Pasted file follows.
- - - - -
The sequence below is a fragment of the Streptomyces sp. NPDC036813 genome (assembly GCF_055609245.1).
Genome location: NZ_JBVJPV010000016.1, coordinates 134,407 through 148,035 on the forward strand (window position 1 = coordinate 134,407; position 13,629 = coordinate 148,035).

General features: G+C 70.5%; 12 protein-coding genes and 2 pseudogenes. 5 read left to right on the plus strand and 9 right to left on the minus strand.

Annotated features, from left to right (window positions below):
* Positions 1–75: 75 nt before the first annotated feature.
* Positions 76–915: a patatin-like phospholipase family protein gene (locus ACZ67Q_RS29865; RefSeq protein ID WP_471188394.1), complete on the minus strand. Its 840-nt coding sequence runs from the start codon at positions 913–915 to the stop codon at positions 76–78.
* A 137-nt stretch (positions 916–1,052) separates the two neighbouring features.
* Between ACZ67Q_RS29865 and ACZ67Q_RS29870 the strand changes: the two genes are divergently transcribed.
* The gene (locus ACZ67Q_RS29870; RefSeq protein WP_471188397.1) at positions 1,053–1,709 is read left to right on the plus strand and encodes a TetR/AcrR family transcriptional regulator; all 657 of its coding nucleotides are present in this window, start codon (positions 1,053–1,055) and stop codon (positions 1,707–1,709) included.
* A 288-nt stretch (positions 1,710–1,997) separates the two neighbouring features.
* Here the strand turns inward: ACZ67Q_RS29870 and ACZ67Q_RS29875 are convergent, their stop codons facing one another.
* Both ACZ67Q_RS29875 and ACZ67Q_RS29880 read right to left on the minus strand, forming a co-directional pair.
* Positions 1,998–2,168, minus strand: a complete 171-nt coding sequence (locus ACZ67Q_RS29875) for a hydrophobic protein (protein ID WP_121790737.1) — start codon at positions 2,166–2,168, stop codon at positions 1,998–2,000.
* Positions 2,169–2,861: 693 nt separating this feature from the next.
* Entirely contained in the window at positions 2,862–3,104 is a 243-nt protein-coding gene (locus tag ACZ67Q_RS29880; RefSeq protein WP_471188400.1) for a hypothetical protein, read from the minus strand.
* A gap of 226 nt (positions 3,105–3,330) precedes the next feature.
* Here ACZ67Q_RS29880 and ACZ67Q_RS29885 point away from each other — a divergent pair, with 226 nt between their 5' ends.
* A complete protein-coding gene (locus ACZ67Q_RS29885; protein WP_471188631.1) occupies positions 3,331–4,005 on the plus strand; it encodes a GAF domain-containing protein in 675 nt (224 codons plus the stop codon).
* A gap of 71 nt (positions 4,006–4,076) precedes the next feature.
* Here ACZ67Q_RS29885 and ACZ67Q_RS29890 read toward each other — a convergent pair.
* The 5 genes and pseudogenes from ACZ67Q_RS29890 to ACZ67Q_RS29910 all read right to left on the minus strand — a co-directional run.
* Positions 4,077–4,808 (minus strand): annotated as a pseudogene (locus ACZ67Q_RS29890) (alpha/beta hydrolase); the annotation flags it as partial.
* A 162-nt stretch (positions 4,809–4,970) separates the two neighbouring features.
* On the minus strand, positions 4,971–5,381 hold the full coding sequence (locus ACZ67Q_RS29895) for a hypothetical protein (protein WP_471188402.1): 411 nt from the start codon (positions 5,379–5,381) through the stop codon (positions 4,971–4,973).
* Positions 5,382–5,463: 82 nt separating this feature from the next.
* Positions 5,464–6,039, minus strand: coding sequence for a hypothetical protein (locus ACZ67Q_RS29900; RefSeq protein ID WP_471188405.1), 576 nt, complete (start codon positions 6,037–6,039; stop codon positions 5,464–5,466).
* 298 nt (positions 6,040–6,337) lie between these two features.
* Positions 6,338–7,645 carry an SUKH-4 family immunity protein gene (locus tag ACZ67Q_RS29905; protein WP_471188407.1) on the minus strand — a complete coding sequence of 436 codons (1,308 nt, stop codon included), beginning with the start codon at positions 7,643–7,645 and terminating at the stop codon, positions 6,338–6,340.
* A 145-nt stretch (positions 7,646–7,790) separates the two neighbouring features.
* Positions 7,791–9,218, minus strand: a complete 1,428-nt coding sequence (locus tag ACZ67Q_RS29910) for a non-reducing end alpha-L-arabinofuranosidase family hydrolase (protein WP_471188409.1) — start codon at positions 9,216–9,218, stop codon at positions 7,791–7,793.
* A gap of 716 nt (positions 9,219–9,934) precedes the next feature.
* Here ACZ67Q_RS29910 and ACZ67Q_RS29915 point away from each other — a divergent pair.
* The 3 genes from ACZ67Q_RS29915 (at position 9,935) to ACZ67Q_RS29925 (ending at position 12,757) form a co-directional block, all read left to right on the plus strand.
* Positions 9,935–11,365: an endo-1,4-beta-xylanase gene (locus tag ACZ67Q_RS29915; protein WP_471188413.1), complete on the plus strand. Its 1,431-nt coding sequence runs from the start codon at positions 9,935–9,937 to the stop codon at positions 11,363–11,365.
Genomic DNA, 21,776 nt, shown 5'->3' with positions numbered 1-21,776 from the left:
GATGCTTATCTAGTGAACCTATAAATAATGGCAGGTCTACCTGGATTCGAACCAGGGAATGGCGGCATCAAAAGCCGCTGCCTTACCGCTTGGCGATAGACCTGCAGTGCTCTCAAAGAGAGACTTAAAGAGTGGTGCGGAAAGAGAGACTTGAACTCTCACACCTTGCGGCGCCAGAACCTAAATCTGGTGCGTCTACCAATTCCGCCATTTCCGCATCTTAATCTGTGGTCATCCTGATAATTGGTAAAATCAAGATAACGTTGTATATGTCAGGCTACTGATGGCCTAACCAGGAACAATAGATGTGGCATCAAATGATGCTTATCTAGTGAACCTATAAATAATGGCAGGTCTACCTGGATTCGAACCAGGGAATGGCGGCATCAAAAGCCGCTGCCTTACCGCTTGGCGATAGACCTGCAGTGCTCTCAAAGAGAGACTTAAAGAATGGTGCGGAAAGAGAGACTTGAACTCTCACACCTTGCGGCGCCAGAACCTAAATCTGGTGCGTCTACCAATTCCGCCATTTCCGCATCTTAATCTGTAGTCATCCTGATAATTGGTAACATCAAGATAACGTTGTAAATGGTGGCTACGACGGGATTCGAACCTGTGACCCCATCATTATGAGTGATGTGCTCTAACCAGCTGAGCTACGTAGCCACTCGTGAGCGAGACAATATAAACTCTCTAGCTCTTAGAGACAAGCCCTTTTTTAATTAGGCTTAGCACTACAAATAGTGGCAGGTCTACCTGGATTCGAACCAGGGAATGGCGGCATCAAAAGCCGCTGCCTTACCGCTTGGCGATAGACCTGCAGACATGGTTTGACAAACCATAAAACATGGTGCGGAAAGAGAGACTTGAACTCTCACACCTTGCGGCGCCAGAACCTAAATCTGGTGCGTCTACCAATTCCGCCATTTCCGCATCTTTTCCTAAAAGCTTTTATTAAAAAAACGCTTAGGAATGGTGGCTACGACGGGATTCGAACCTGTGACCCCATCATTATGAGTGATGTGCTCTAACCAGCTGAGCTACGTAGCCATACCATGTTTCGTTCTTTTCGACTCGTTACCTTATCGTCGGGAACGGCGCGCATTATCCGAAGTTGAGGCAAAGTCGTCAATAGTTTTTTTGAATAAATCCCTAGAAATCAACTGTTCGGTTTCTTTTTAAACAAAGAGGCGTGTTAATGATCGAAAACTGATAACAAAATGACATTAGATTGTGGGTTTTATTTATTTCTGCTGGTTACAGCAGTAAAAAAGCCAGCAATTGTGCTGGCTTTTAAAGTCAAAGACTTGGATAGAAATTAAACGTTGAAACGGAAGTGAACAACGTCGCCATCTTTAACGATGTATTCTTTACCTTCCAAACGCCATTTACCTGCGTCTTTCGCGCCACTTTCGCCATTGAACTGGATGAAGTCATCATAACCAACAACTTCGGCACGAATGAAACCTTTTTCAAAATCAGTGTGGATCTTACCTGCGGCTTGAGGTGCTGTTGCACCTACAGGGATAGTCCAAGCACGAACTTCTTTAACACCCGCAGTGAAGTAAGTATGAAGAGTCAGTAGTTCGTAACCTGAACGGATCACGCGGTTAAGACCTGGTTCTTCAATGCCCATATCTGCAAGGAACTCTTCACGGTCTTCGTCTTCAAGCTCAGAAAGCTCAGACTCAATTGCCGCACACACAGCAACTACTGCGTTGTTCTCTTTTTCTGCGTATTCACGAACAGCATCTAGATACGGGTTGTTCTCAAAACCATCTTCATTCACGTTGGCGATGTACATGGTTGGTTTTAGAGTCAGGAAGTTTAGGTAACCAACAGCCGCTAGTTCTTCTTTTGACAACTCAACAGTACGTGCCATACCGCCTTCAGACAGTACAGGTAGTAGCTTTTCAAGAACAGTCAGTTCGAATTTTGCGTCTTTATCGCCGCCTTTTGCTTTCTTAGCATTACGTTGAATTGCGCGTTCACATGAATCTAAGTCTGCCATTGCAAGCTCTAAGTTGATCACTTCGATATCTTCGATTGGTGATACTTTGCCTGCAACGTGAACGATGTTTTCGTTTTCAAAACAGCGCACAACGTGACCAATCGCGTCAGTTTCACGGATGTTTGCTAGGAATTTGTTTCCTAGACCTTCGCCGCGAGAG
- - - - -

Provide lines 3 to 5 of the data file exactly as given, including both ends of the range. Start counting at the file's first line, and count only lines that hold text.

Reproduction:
General features: G+C 70.5%; 12 protein-coding genes and 2 pseudogenes. 5 read left to right on the plus strand and 9 right to left on the minus strand.

Annotated features, from left to right (window positions below):
* Positions 1–75: 75 nt before the first annotated feature.